In marked contrast with the gloom-mongering of the Centre for European Reform (which erroneously questions whether the eurozone will crack), the latest OECD Economic Survey of the euro area, presented on Thursday 4 January, dwells at length on the many challenges still ahead. These include the area's low growth potential and lack of resilience (resistance of economies in case of a shock).

According to the Organisation for Economic Cooperation and Development, 'the early years of monetary union have shown that less flexible economies can have a rough ride, missing out on the full benefits of the single currency'. The problem stems from the 'structural rigidities' of the euro area, which 'tend to reduce growth and make inflation more persistent'.

For OECD economist Boris Cournede, while the question of dropping the euro is obviously not on the agenda (for the medium or longer term), there is nevertheless cause for concern. 'If a number of trends continue (particularly in Portugal), households will pay a heavy price' during a long adjustment period (lower salaries, etc.).

'What we have tried to demonstrate in our study is that this type of adjustment can be avoided through the implementation of structural reforms,' added the OECD expert. The euro countries have already implemented major reforms in the last few years, as recently underlined by the Director General of the International Monetary Fund, 'but our analysis shows that not enough effort is being made', insists Boris Cournede, 'on the labour market or in services (including financial services)'.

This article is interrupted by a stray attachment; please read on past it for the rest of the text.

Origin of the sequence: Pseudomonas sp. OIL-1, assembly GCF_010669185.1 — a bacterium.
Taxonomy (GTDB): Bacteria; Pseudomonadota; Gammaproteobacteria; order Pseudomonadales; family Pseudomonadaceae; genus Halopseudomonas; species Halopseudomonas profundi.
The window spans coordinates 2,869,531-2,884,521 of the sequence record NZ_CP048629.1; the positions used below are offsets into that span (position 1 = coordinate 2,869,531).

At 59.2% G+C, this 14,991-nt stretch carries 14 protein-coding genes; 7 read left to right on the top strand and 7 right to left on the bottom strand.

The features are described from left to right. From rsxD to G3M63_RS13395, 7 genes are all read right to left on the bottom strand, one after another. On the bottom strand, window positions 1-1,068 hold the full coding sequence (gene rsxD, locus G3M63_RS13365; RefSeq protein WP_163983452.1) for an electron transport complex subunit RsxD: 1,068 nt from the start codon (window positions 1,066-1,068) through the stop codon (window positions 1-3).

Accordingly, the OECD makes a number of recommendations for 1. easing employment protection legislation, 2. boosting wage flexibility, 3. reducing obstacles to labour mobility, 4. stimulating competition, and 5. opening financial markets further.

The OECD report also returns to the need for budgetary consolidation by the member states. Given the...

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